Course Syllabus




  • Fall 2022
  • Tuesday 4:10-6:00 p.m.
  • The Dennes Room (234 Moses Hall)


R. Jay Wallace

  • Office: 134 Moses Hall
  • Phone/Email: 394-3309/
  • Office Hours: Thursday 2:30-4:00 p.m.
    (other times by appointment)


(A pdf of the syllabus may be downloaded here)



The question of the moral standing of non-human animals has long exercised philosophers. On the one hand, it seems obtuse to insist that animals have no moral standing in themselves, as Kant notoriously did, and that our only obligations with respect to them derive from moral duties we have to ourselves. On the other hand, the consequentialist insistence that pain is bad wherever it might be instantiated appears unable to do full justice to our thought that rational agents have a significance for moral thought that does not extend fully to non-rational animals.

This seminar is organized around a close reading of two important recent treatments of this topic. The first of them is Shelly Kagan’s book How to Count Animals, More or Less. Kagan defends and develops the apparently intuitive view that while animals clearly have moral standing in themselves, their moral status is not fully equal to that of human persons. There is a hierarchy of moral statuses, and how a given individual’s interests should be treated depends on where in the hierarchy of statuses that individual falls. Kagan’s own philosophical sympathies are consequentialist in their tendency, but he pushes back against the familiar consequentialist assumption that “pain is pain” (and hence equally bad wherever it might be instantiated). He also explores the implications of his hierarchical approach for deontological conceptions of morality and for the ethics of self-defense.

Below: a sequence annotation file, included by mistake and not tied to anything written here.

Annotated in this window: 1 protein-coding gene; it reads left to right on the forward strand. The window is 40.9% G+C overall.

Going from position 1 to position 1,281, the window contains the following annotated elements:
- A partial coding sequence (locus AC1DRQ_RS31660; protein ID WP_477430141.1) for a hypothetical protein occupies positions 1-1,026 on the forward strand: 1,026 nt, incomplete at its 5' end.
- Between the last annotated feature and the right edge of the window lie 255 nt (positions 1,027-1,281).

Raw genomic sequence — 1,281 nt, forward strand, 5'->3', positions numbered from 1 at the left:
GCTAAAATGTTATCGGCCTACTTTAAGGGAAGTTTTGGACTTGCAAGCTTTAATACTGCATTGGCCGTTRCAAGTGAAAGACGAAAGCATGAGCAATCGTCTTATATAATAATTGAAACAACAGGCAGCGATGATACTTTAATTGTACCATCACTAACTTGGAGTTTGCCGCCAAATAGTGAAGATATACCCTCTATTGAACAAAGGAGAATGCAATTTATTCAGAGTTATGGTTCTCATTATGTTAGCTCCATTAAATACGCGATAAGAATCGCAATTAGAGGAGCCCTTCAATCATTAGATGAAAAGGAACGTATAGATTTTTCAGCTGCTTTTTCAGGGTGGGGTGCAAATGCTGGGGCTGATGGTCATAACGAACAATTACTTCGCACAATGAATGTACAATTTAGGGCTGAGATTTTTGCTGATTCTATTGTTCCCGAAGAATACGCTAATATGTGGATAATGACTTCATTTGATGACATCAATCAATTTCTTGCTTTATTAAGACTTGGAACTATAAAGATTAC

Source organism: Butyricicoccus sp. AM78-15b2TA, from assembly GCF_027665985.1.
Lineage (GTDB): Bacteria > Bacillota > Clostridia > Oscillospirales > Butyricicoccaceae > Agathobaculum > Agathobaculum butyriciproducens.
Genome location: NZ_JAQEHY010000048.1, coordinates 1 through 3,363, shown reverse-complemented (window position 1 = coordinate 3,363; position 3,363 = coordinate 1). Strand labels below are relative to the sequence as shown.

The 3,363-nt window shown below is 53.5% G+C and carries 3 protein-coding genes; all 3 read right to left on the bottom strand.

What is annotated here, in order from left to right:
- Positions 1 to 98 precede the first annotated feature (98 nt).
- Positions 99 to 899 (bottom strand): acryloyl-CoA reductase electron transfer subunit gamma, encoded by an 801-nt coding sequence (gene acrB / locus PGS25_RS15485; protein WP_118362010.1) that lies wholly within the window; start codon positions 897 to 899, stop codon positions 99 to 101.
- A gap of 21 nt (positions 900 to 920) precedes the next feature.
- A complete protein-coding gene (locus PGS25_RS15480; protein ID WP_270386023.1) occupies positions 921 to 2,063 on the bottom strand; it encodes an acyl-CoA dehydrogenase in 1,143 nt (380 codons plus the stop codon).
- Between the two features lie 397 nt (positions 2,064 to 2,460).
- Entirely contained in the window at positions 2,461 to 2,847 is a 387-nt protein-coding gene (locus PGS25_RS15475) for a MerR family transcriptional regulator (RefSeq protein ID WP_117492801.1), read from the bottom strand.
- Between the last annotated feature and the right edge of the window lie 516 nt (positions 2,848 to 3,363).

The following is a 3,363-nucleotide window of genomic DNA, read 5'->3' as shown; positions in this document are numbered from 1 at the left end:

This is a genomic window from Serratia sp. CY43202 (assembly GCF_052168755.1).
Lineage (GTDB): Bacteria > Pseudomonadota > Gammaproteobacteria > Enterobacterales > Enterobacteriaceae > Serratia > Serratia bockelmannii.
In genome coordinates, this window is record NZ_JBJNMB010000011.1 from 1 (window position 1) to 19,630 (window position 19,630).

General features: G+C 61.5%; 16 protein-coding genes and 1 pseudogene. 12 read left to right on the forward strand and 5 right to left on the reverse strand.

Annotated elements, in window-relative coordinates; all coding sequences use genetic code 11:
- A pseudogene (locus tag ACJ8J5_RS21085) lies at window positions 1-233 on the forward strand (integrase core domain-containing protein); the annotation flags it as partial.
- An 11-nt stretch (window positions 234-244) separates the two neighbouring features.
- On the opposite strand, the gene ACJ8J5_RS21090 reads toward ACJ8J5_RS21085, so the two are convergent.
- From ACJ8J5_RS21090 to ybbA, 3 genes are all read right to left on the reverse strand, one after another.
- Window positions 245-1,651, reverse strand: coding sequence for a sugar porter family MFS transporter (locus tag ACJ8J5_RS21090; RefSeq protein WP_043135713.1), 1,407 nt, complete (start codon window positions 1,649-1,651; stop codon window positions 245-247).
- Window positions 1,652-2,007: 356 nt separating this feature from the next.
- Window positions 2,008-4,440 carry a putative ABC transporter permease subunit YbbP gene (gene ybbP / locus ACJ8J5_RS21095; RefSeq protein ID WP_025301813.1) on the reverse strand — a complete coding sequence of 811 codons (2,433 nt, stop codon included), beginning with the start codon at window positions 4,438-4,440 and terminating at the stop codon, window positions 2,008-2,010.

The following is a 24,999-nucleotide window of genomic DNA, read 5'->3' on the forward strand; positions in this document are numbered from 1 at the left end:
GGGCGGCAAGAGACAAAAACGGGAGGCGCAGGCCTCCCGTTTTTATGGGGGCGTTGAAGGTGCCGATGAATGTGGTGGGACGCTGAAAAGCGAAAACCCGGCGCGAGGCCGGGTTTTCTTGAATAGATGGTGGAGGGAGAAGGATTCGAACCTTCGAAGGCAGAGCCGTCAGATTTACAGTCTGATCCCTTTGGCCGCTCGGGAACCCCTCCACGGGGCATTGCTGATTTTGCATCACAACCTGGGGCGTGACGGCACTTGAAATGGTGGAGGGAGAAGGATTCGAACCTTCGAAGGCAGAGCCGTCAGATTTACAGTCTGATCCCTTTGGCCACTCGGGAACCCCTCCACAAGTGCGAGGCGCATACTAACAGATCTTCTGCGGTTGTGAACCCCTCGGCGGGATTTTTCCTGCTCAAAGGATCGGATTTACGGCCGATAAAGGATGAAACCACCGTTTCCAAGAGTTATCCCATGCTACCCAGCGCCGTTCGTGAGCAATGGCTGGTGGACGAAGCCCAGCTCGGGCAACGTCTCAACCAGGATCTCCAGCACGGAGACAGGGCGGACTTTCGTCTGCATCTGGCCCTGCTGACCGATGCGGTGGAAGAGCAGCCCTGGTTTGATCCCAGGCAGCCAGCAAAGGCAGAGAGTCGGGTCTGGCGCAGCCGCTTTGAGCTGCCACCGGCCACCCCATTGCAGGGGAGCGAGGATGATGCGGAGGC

The second main focus of the seminar will be Christine Korsgaard’s book Fellow Creatures: Our Obligations to the Other Animals. Korsgaard has a very different philosophical outlook from Kagan, one that is inspired by Kant’s practical philosophy. Her constructive conception of normativity anchors practical principles in the deliberative perspective of the agent. But she has long been concerned to show that principles that are in this way grounded in the structure of practical reason might have application to non-rational individuals as well as human persons, defining duties that we owe specifically to them. Fellow Creatures is the culmination of decades of reflection about this topic, and it is one of the most impressive and original treatments of it that I have encountered.

Korsgaard traces the moral standing of animals not to the fact that they are bearers of good and bad experiences, but to the attitudes they take toward themselves. They are important to themselves in very much the way that rational agents are, and it follows from this that they are to be treated as ends in themselves. In developing this position, however, Korsgaard argues that it doesn’t so much as make sense to think that non-rational animals matter less than rational humans do; she thus appears to close the door on the idea that there might be a hierarchy of different moral statuses.